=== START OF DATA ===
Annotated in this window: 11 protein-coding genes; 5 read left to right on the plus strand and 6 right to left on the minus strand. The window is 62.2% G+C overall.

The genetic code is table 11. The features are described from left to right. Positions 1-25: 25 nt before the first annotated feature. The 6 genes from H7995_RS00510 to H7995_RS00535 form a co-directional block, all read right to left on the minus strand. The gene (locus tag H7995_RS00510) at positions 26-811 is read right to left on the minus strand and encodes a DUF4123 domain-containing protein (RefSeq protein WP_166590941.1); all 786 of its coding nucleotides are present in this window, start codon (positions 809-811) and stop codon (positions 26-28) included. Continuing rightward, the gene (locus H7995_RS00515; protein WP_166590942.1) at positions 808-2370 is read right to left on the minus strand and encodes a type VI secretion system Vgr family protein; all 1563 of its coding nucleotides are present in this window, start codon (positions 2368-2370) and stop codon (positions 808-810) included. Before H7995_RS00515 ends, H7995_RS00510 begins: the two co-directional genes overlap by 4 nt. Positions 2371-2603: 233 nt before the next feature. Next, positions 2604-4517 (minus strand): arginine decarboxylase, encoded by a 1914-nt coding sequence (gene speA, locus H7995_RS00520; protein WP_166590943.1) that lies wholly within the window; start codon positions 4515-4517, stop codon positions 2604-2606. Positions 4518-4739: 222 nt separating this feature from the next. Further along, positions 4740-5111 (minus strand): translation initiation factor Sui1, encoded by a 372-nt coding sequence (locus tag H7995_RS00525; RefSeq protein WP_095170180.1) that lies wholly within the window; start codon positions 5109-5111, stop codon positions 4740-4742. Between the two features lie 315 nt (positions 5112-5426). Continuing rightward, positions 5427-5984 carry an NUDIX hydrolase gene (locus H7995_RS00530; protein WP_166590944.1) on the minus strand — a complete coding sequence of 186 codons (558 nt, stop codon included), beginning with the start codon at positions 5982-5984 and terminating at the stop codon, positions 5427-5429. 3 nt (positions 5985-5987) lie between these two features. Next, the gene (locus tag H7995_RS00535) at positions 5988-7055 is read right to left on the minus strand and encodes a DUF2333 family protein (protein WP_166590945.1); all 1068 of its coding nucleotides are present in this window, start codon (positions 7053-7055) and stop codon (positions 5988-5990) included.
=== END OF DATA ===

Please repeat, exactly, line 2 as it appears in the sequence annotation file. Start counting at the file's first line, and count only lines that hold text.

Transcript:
The genetic code is table 11. The features are described from left to right. Positions 1-25: 25 nt before the first annotated feature. The 6 genes from H7995_RS00510 to H7995_RS00535 form a co-directional block, all read right to left on the minus strand. The gene (locus tag H7995_RS00510) at positions 26-811 is read right to left on the minus strand and encodes a DUF4123 domain-containing protein (RefSeq protein WP_166590941.1); all 786 of its coding nucleotides are present in this window, start codon (positions 809-811) and stop codon (positions 26-28) included. Continuing rightward, the gene (locus H7995_RS00515; protein WP_166590942.1) at positions 808-2370 is read right to left on the minus strand and encodes a type VI secretion system Vgr family protein; all 1563 of its coding nucleotides are present in this window, start codon (positions 2368-2370) and stop codon (positions 808-810) included. Before H7995_RS00515 ends, H7995_RS00510 begins: the two co-directional genes overlap by 4 nt. Positions 2371-2603: 233 nt before the next feature. Next, positions 2604-4517 (minus strand): arginine decarboxylase, encoded by a 1914-nt coding sequence (gene speA, locus H7995_RS00520; protein WP_166590943.1) that lies wholly within the window; start codon positions 4515-4517, stop codon positions 2604-2606. Positions 4518-4739: 222 nt separating this feature from the next. Further along, positions 4740-5111 (minus strand): translation initiation factor Sui1, encoded by a 372-nt coding sequence (locus tag H7995_RS00525; RefSeq protein WP_095170180.1) that lies wholly within the window; start codon positions 5109-5111, stop codon positions 4740-4742. Between the two features lie 315 nt (positions 5112-5426). Continuing rightward, positions 5427-5984 carry an NUDIX hydrolase gene (locus H7995_RS00530; protein WP_166590944.1) on the minus strand — a complete coding sequence of 186 codons (558 nt, stop codon included), beginning with the start codon at positions 5982-5984 and terminating at the stop codon, positions 5427-5429. 3 nt (positions 5985-5987) lie between these two features. Next, the gene (locus tag H7995_RS00535) at positions 5988-7055 is read right to left on the minus strand and encodes a DUF2333 family protein (protein WP_166590945.1); all 1068 of its coding nucleotides are present in this window, start codon (positions 7053-7055) and stop codon (positions 5988-5990) included.